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A recursive function is like a spring you compress a bit on each call. On each step, you put a bit of information (current context) on a stack. When the final step is reached, the spring is released, collecting all values (contexts) at once!

Not sure this metaphor is effective... :-)

Anyway, beyond the classical examples (factorial which is the worst example since it is inefficient and easily flattened, Fibonacci, Hanoi...) which are a bit artificial (I rarely, if ever, use them in real programming cases), it is interesting to see where it is really used.

A very common case is to walk a tree (or a graph, but trees are more common, in general).
For example, a folder hierarchy: to list the files, you iterate on them. If you find a sub-directory, the function listing the files call itself with the new folder as argument. When coming back from listing this new folder (and its sub-folders!), it resumes its context, to the next file (or folder).
Another concrete case is when drawing a hierarchy of GUI components: it is common to have containers, like panes, to hold components which can be panes too, or compound components, etc. The painting routine calls recursively the paint function of each component, which calls the paint function of all the components it holds, etc.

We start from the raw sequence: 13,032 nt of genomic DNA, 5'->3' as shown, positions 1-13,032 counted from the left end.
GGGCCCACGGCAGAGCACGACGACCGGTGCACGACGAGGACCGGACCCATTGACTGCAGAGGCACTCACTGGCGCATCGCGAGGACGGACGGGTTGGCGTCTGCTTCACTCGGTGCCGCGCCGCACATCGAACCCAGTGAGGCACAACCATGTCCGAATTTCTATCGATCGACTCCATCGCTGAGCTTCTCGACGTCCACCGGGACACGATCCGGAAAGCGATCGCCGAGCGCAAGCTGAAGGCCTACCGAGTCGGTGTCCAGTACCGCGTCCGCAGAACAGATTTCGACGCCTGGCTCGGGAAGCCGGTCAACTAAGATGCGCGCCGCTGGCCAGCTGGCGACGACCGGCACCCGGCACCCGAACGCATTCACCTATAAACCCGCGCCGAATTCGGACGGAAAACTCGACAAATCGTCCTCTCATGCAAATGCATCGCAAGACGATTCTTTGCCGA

Not sure if I am very clear, but I like to show real world use of teaching material, as it was something I was stumbling upon in the past.

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Think a worker bee. It tries to make honey. It does its job and expects other worker bees to make rest of the honey. And when the honeycomb is full, it stops.

Think it as magic. You have a function that has the same name with the one you are trying to implement and when you give it the subproblem, it solves it for you and the only thing you need to do is to integrate the solution of your part with the solution it gave you.

For example, we want to calculate the length of a list. Lets call our function magical_length and our magical helper with magical_length We know that if we give the sublist which does not have the first element, it will give us the length of the sublist by magic. Then only thing we need to think is how to integrate this information with our job. The length of the first element is 1 and magic_counter gives us the length of sublist n-1, therefore total length is (n-1) + 1 -> n

int magical_length( list )
  sublist = rest_of_the_list( list )
  sublist_length = magical_length( sublist ) // you can think this function as magical and given to you
  return 1 + sublist_length

However this answer is incomplete because we didn't consider what happens if we give an empty list. We thought that the list we have always has at least one element. Therefore we need to think about what should be the answer if we are given an empty list and answer is obviously 0. So add this information to our function and this is called base/edge condition.

int magical_length( list )
  if ( list is empty) then
    return 0
    sublist_length = magical_length( sublist ) // you can think this function as magical and given to you
    return 1 + sublist_length
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protected by Mat Sep 13 '11 at 17:43